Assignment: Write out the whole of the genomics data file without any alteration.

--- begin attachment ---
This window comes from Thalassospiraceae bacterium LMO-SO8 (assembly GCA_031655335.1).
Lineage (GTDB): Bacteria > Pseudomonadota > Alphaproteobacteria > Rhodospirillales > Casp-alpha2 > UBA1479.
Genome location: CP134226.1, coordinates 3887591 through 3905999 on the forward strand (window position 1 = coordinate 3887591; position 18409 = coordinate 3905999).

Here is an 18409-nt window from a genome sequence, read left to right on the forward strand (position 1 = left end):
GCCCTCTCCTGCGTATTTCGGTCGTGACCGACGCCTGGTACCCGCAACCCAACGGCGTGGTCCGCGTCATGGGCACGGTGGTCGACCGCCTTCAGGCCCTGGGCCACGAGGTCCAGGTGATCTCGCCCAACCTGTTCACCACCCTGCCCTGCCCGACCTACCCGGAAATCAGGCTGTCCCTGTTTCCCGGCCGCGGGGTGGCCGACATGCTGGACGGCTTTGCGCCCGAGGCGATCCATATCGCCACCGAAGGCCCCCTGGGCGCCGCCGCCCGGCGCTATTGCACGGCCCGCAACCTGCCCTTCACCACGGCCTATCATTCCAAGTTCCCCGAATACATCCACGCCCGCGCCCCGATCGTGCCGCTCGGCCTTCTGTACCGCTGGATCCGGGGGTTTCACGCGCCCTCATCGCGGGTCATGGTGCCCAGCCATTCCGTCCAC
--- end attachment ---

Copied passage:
This window comes from Thalassospiraceae bacterium LMO-SO8 (assembly GCA_031655335.1).
Lineage (GTDB): Bacteria > Pseudomonadota > Alphaproteobacteria > Rhodospirillales > Casp-alpha2 > UBA1479.
Genome location: CP134226.1, coordinates 3887591 through 3905999 on the forward strand (window position 1 = coordinate 3887591; position 18409 = coordinate 3905999).

Here is an 18409-nt window from a genome sequence, read left to right on the forward strand (position 1 = left end):
GCCCTCTCCTGCGTATTTCGGTCGTGACCGACGCCTGGTACCCGCAACCCAACGGCGTGGTCCGCGTCATGGGCACGGTGGTCGACCGCCTTCAGGCCCTGGGCCACGAGGTCCAGGTGATCTCGCCCAACCTGTTCACCACCCTGCCCTGCCCGACCTACCCGGAAATCAGGCTGTCCCTGTTTCCCGGCCGCGGGGTGGCCGACATGCTGGACGGCTTTGCGCCCGAGGCGATCCATATCGCCACCGAAGGCCCCCTGGGCGCCGCCGCCCGGCGCTATTGCACGGCCCGCAACCTGCCCTTCACCACGGCCTATCATTCCAAGTTCCCCGAATACATCCACGCCCGCGCCCCGATCGTGCCGCTCGGCCTTCTGTACCGCTGGATCCGGGGGTTTCACGCGCCCTCATCGCGGGTCATGGTGCCCAGCCATTCCGTCCAC